Natural-gas trucks bankrupt Minnesota trash company

INVER GROVE HEIGHTS, Minn. - An Inver Grove Heights trash-hauling company has been dumped into bankruptcy by an unlikely villain - defective truck engines, says its former owner.

Denny Troje of Troje's Trash & Recycling said his 47-year-old business was killed by service delays caused by the natural-gas engines in his trucks.

"I lost my whole damn retirement," Troje said. He also lost his Woodbury home, trying to keep the business afloat. At age 70, he has been forced into a new line of work - pouring concrete driveways.

"I gotta eat," said Troje, who has moved to Walker, Minn.

Last month national trash hauler Republic Services announced it bought the remnants of Troje's business and plans to continue service to customers.


Troje said that in 2013 he fell in love with the idea of clean-burning natural-gas engines for his trucks. "I wanted to have the greenest company in Minnesota," he said.

He bought seven trucks, which can cost up to $300,000 each when equipped for recycling and trash hauling.

The trucks proved an instant hit. Troje said they were the reason he landed a lucrative contract with White Bear Lake, Minn. "The city council wanted a clean, environmentally responsible company," he said.

Then the engines began to fail.

The website for engine maker Cummins Inc. reported that a Pennsylvania company filed suit in 2015 because a new natural-gas engine caused a fire after being driven 3,000 miles.

According to media reports, Cummins recalled 25,000 of the natural-gas engines in 2014, citing a cold-weather problem that resulted in flames shooting out of the exhaust. Cummins did not respond to phone messages and emails.

Troje said he eventually had to replace 13 engines in seven trucks. He said the manufacturer honored its warranties and replaced the engines, but the process often took months. At one point, six of his seven trucks were idled.

"Those engines were pushing rods and pistons right through the side," said Troje. "You would put in an engine, and two weeks later you would do it again."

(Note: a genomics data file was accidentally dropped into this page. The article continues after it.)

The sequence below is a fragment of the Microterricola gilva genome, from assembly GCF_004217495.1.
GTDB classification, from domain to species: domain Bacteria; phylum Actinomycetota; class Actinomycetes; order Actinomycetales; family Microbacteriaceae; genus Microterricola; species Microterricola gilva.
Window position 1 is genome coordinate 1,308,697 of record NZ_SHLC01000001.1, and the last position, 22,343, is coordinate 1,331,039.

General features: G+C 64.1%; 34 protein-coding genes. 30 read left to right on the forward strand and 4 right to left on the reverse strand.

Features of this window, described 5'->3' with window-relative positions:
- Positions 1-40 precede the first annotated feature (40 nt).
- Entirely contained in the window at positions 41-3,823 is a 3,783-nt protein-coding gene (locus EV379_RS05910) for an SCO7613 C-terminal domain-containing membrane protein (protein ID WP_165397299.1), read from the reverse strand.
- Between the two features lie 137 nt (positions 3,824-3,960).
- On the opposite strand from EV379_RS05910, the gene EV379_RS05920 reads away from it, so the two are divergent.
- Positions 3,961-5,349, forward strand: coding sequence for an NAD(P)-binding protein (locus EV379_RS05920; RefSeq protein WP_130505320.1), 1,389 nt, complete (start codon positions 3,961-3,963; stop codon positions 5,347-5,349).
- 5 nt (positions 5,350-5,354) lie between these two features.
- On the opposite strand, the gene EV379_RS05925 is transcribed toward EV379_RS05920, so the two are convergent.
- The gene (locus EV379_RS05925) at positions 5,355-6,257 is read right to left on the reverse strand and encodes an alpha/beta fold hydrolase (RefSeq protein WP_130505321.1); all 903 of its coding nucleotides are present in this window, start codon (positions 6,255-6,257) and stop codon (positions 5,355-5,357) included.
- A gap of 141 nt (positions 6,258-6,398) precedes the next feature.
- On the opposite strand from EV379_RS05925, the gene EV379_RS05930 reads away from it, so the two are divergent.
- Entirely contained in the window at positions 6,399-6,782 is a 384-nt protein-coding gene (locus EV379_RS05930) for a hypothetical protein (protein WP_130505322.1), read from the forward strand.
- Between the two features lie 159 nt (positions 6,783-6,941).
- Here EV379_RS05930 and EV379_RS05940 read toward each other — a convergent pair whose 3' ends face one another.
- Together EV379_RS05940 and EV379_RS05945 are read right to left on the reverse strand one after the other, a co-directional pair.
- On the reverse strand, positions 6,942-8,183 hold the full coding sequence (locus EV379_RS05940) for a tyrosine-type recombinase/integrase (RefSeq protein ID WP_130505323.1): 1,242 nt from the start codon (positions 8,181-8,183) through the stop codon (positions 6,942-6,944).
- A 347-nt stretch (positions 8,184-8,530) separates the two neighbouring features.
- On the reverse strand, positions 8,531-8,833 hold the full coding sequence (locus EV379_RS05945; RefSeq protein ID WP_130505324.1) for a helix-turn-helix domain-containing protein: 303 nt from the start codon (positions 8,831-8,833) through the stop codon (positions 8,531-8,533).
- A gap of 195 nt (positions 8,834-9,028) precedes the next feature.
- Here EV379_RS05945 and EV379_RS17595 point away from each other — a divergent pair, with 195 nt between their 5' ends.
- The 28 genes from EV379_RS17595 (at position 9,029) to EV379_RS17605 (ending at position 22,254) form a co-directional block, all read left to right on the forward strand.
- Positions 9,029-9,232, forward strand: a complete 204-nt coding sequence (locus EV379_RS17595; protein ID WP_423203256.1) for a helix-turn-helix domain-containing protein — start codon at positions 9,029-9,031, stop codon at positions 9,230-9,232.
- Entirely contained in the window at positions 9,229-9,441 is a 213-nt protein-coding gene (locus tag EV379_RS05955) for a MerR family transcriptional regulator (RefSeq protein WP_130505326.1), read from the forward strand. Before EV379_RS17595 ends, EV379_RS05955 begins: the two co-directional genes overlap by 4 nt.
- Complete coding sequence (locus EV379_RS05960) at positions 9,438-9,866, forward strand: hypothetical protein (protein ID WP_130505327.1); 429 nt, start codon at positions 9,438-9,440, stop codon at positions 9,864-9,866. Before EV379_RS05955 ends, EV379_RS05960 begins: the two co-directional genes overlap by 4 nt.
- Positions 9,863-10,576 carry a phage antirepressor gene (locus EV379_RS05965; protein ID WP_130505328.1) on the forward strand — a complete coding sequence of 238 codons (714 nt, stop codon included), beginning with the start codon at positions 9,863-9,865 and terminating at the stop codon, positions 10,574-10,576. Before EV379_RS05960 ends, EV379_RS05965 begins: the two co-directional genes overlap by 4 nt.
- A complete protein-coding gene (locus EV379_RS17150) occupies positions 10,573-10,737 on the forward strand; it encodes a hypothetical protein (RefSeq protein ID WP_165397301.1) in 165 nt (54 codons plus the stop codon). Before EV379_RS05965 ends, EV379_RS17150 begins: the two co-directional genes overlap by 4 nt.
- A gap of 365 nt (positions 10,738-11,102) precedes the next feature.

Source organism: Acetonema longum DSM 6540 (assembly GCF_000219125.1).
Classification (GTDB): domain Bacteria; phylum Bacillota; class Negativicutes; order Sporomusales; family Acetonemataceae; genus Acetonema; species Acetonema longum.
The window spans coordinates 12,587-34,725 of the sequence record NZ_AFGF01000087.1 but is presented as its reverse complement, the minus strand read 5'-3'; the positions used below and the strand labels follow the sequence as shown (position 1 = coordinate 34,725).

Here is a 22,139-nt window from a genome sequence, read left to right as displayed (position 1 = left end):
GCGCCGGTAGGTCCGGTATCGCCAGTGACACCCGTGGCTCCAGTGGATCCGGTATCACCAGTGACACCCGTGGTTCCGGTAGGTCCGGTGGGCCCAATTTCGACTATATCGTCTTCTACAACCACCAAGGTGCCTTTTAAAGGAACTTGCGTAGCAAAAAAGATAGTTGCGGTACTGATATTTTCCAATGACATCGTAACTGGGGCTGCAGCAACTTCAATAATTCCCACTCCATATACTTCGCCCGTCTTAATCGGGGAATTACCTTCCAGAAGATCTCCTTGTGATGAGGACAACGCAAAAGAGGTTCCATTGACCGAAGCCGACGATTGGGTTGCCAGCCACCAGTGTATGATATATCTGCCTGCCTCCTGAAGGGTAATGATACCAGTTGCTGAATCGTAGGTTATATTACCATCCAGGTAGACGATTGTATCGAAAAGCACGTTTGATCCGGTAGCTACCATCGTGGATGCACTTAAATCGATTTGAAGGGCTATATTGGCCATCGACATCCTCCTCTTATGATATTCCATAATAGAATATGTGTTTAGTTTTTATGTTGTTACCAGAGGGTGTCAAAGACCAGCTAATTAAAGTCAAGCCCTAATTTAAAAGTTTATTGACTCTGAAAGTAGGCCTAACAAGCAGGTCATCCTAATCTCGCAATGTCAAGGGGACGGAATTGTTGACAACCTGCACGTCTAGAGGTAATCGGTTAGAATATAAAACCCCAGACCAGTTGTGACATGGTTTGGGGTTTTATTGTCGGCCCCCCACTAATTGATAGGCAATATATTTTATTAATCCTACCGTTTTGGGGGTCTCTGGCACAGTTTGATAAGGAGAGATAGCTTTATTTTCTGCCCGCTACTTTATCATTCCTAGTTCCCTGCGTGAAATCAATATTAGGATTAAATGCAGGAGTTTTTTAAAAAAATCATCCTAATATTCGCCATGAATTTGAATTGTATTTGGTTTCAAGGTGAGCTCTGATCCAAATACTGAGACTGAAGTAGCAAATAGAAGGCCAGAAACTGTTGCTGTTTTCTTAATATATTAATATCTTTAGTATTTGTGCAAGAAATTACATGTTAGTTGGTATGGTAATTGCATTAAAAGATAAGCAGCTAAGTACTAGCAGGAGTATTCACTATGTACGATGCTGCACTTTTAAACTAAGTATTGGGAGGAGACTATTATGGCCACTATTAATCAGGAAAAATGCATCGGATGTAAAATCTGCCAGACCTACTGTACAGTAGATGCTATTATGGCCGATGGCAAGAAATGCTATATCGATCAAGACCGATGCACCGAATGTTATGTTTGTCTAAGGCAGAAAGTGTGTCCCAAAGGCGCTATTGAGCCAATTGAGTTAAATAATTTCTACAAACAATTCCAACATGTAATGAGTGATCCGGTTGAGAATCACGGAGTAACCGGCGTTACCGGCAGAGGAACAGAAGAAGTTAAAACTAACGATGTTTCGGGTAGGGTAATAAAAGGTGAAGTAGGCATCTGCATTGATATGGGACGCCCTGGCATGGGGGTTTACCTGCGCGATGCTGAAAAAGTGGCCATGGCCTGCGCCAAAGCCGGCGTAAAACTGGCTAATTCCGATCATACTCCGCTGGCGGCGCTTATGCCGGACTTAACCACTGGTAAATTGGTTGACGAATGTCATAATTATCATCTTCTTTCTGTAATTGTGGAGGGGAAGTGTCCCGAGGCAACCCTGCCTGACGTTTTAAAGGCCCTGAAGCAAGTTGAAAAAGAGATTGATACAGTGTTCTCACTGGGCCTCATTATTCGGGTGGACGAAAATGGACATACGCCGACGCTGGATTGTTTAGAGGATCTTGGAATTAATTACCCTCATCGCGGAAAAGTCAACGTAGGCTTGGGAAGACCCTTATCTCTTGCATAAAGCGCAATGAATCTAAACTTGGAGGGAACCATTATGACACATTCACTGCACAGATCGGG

Other haulers, however, like the natural-gas trucks. "We are going to continue buying them," said Dave Wiggins, division vice-president of Ace Solid Waste in Ramsey, Minn., which serves many metro suburbs.

He bought several trucks a year, starting in 2012, until he had 21 natural-gas trucks out of a fleet of 80. The trucks are roughly as reliable as his diesels, he said, and they are quieter and cleaner. Troje, he speculated, may have bought new trucks before the glitches were worked out.

Troje's Trash declared bankruptcy in January. But the company continued to serve customers with a shrinking number of trucks.

"We started missing pick-up days," said Troje. "The drivers got so mad, not even knowing if their trucks were going to make it through the day."

Complaints rolled in.

Troje's was cited in May by the Better Business Bureau of Minnesota and North Dakota for not responding to 17 complaints. The bureau had received 68 complaints in about three years; Troje said he never contacted them to explain why the complaints were made.

Finally, last month, Troje gave up.

"It's totally my fault. I ordered those trucks. I thought they'd be great," he said.


A spokeswoman for the new owner, Republic, said former Troje's customers will weather the change in ownership. The company said there would be no change in the service schedule or the trash containers and no increase in bills.

But Troje himself isn't doing quite as well.

He reminisced about how he started the company in 1969 with a single truck.

He would not divulge the sale price but said it does not cover his losses. "I don't have enough money to break even," he said.

Troje said he will be visiting a lawyer to settle his own personal bankruptcy.

"I ran out of money," he said. "I shouldn't have done that."

The Pioneer Press is a Forum News Service media partner.

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